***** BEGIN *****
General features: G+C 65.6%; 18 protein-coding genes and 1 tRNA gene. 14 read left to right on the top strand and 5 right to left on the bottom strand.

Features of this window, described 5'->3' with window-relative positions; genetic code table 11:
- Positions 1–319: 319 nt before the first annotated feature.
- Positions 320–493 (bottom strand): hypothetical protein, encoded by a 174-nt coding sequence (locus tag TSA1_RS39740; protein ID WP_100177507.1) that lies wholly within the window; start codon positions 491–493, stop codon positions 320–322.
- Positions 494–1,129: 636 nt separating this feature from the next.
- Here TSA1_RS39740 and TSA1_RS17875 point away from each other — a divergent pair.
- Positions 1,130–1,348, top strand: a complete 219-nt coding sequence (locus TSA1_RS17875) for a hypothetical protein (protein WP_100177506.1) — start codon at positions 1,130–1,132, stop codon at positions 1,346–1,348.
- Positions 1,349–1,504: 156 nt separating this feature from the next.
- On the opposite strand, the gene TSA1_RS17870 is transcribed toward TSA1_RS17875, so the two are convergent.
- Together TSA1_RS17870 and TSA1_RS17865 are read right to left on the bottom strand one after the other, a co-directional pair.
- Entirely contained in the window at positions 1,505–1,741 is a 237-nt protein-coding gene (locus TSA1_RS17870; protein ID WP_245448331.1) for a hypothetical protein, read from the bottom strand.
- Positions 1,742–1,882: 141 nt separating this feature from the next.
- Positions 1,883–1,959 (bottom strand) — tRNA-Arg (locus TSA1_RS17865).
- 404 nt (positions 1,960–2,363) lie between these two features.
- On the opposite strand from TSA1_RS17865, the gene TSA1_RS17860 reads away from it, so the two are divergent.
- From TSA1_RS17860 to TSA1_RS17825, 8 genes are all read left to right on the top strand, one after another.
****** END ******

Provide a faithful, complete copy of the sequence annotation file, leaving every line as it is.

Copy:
General features: G+C 65.6%; 18 protein-coding genes and 1 tRNA gene. 14 read left to right on the top strand and 5 right to left on the bottom strand.

Features of this window, described 5'->3' with window-relative positions; genetic code table 11:
- Positions 1–319: 319 nt before the first annotated feature.
- Positions 320–493 (bottom strand): hypothetical protein, encoded by a 174-nt coding sequence (locus tag TSA1_RS39740; protein ID WP_100177507.1) that lies wholly within the window; start codon positions 491–493, stop codon positions 320–322.
- Positions 494–1,129: 636 nt separating this feature from the next.
- Here TSA1_RS39740 and TSA1_RS17875 point away from each other — a divergent pair.
- Positions 1,130–1,348, top strand: a complete 219-nt coding sequence (locus TSA1_RS17875) for a hypothetical protein (protein WP_100177506.1) — start codon at positions 1,130–1,132, stop codon at positions 1,346–1,348.
- Positions 1,349–1,504: 156 nt separating this feature from the next.
- On the opposite strand, the gene TSA1_RS17870 is transcribed toward TSA1_RS17875, so the two are convergent.
- Together TSA1_RS17870 and TSA1_RS17865 are read right to left on the bottom strand one after the other, a co-directional pair.
- Entirely contained in the window at positions 1,505–1,741 is a 237-nt protein-coding gene (locus TSA1_RS17870; protein ID WP_245448331.1) for a hypothetical protein, read from the bottom strand.
- Positions 1,742–1,882: 141 nt separating this feature from the next.
- Positions 1,883–1,959 (bottom strand) — tRNA-Arg (locus TSA1_RS17865).
- 404 nt (positions 1,960–2,363) lie between these two features.
- On the opposite strand from TSA1_RS17865, the gene TSA1_RS17860 reads away from it, so the two are divergent.
- From TSA1_RS17860 to TSA1_RS17825, 8 genes are all read left to right on the top strand, one after another.